2011

2011, the 60th anniversary of Arkley’s birth, was also marked by the death of his mother Gwen, early in May. Since her son’s death, she had championed his cause in various quarters, culminating in the establishment of a prize in his memory (for details, see 2010).

During the year, arrangements were finalized for the acquisition by the State Library of Victoria of the Arkley archive: for details, see now 2012.

Individual works by (or claimed to be by) Arkley continued to appear on the secondary art market and at auction during 2011, although – as usual since 2000 – they varied substantially in quality and significance.

Two notable works – both securely documented prior to 1999 – were auctioned by Mossgreen, Melbourne, on 31 May (many thanks to Alison Renwick of Mossgreen for discussing these works with me; for her auction catalogue entries, see bibliography: Renwick 2011). Untitled ['House with Tree'] (c.1995-6) [W/P], a good example of the artist’s mature monochrome and stencilling style, is documented by a work-in-progress photo in the Arkley archive (until the Mossgreen auction, the only image available). Recording (Wave Study) 1976 (originally listed in this catalogue under 1977), was previously known only through its appearance in Arkley’s solo show at the Coventry Gallery in May 1977. The remarkable re-appearance of this characteristic ‘white’ canvas after 34 years was unfortunately tarnished somewhat by its mediocre condition – the work is clearly in need of restoration.

During the year, various other ‘new’ works surfaced without any supporting documentation pre-dating 1999; accordingly, none of these works is included in the present catalogue (pending the provision of adequate documentation).

A new library in the northern Melbourne suburb of Avondale Heights, completed early in 2011, featured an idiosyncratic architectural tribute to Arkley. The graphic, brightly coloured façade of the building, designed by emerging firm H20 Architects, includes a ‘quote’ from the window detailing typical of many of Arkley’s suburban house compositions. A feature article on the library in Monument magazine discussed the architects’ ambition to refer to both the local suburban fabric, and also the Melbourne tradition of engaging with the ’burbs, exemplified by Barry Humphries, Arkley and others (see bibliography under Norman Day & others 2011; see also Crafti 2011). H20 Architects’ project also represented a contemporary variant of the outer suburban architectural aesthetic pioneered by Maggie Edmond & Peter Corrigan in their mid 1970s designs in the south-eastern Melbourne suburb of Keysborough (for detailed discussion, see Conrad Hamann, Cities of Hope: Australian Architecture and Design by Edmond and Corrigan, Melbourne: Oxford University Press, 2003). In turn, this architectural tradition interested Arkley (for the Corrigan-Arkley connection, refer e.g. Carnival, pp. 9, 141 etc.).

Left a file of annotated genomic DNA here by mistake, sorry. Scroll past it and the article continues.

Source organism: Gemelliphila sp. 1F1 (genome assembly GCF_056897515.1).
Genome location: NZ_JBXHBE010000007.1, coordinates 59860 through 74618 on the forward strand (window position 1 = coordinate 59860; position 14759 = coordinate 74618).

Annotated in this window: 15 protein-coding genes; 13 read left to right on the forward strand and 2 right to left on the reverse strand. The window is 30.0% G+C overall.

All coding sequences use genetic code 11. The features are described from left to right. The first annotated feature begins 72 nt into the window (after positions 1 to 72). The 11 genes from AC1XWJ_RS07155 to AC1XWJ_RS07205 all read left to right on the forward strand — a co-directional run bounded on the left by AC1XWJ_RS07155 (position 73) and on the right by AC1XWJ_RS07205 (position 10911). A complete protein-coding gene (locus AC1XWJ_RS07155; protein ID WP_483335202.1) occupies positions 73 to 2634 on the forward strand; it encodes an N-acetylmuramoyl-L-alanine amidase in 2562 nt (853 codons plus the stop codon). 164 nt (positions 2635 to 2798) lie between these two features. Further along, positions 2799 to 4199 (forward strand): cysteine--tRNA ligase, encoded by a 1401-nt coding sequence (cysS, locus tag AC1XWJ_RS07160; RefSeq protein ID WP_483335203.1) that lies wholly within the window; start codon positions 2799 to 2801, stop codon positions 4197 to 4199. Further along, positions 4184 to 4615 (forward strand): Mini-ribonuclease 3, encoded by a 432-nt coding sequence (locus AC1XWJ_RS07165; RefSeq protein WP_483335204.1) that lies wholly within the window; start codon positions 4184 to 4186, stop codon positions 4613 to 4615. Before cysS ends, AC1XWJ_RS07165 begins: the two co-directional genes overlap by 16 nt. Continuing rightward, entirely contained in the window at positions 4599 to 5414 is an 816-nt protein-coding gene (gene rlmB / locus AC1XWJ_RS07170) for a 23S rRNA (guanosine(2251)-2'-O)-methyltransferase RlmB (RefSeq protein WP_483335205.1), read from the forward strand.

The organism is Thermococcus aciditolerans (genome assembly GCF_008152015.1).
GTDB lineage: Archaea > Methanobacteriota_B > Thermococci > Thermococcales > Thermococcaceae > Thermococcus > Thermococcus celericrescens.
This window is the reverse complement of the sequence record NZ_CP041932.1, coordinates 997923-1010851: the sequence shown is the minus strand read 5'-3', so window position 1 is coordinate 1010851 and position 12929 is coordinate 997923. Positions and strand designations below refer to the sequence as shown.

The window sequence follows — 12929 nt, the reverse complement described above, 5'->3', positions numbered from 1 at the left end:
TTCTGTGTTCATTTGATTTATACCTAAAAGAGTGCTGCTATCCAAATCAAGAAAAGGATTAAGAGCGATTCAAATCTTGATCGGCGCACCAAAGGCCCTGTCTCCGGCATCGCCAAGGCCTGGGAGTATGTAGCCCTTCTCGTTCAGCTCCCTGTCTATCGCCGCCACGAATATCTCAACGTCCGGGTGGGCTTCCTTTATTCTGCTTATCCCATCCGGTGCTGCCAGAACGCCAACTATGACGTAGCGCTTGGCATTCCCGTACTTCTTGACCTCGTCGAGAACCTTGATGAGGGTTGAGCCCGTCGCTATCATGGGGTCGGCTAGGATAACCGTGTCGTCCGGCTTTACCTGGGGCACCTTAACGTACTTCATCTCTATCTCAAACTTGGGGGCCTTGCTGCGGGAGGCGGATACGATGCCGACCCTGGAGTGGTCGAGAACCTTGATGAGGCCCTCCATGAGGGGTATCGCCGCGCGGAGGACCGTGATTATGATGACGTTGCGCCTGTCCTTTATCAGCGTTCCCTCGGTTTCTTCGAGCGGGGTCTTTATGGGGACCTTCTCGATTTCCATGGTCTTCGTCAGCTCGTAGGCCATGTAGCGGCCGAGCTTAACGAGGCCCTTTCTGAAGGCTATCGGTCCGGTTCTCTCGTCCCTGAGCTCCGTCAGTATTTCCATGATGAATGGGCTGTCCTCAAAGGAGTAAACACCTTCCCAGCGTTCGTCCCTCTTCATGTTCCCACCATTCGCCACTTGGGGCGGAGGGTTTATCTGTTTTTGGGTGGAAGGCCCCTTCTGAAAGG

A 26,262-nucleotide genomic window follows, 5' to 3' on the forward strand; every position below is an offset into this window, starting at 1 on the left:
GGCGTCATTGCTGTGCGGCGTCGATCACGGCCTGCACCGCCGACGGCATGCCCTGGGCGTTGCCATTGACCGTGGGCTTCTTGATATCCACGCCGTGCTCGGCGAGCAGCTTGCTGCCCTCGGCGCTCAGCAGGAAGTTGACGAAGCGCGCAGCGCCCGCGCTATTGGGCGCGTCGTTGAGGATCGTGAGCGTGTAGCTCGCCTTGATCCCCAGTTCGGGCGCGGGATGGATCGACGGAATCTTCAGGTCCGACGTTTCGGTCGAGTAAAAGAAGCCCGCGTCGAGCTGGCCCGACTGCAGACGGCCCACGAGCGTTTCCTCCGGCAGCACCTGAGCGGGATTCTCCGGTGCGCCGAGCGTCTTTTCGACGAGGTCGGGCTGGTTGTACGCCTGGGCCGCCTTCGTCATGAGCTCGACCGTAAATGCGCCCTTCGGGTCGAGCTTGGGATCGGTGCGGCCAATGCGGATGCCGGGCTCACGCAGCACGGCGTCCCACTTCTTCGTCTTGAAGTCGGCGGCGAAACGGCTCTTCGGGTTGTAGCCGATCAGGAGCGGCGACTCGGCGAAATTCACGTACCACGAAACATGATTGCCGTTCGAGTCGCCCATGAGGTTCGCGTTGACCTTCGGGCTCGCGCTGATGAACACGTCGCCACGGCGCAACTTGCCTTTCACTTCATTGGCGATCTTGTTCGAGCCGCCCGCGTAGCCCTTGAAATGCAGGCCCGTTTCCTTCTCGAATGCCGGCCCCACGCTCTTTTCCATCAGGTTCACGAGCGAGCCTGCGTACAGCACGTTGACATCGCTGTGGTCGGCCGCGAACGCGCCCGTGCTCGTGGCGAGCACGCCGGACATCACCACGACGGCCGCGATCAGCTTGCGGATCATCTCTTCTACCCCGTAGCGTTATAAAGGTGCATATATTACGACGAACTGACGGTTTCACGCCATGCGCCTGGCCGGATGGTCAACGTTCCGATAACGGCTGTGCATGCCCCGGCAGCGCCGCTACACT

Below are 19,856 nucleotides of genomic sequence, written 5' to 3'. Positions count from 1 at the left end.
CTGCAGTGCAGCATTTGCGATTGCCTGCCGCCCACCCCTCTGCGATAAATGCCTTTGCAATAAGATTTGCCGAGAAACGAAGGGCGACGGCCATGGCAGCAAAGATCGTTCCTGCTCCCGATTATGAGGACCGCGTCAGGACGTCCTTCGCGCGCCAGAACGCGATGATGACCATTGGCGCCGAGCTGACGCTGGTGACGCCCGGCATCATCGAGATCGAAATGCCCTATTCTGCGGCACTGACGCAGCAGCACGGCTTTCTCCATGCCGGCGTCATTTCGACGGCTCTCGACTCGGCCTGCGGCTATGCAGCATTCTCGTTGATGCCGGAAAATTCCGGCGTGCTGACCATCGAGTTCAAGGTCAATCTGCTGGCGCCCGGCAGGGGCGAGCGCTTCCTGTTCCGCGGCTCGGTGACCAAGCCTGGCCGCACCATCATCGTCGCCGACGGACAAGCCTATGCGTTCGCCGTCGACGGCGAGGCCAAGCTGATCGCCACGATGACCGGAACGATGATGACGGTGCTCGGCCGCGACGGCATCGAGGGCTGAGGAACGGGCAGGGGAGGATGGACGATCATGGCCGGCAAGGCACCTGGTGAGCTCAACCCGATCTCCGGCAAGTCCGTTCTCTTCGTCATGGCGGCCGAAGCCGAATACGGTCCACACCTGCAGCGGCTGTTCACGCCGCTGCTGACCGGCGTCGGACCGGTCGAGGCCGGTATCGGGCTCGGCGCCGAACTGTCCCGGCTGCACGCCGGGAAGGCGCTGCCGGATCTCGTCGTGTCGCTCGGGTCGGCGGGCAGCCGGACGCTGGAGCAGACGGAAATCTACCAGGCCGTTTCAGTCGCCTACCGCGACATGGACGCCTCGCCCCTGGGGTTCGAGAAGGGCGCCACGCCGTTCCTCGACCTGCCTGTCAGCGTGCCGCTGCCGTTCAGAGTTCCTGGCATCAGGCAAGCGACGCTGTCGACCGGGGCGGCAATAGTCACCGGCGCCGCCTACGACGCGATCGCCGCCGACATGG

December saw the official launch of a series of five high quality reproductions of major works by Arkley, released by Kalli Rolfe Contemporary Art. Each numbered example is accompanied by a certificate of authenticity. The five works reproduced are House with Native Tree [aka Established Garden] 1996, Nick Cave (1999), Riteroom (1998), Triple Fronted 1987 and Zappo Head 1987 [Bendigo].

Exhibitions

‘Boundary Line’, TarraWarra Museum of Art, 6 Aug. – 2 Oct.2011 (curated by Anthony Fitzpatrick)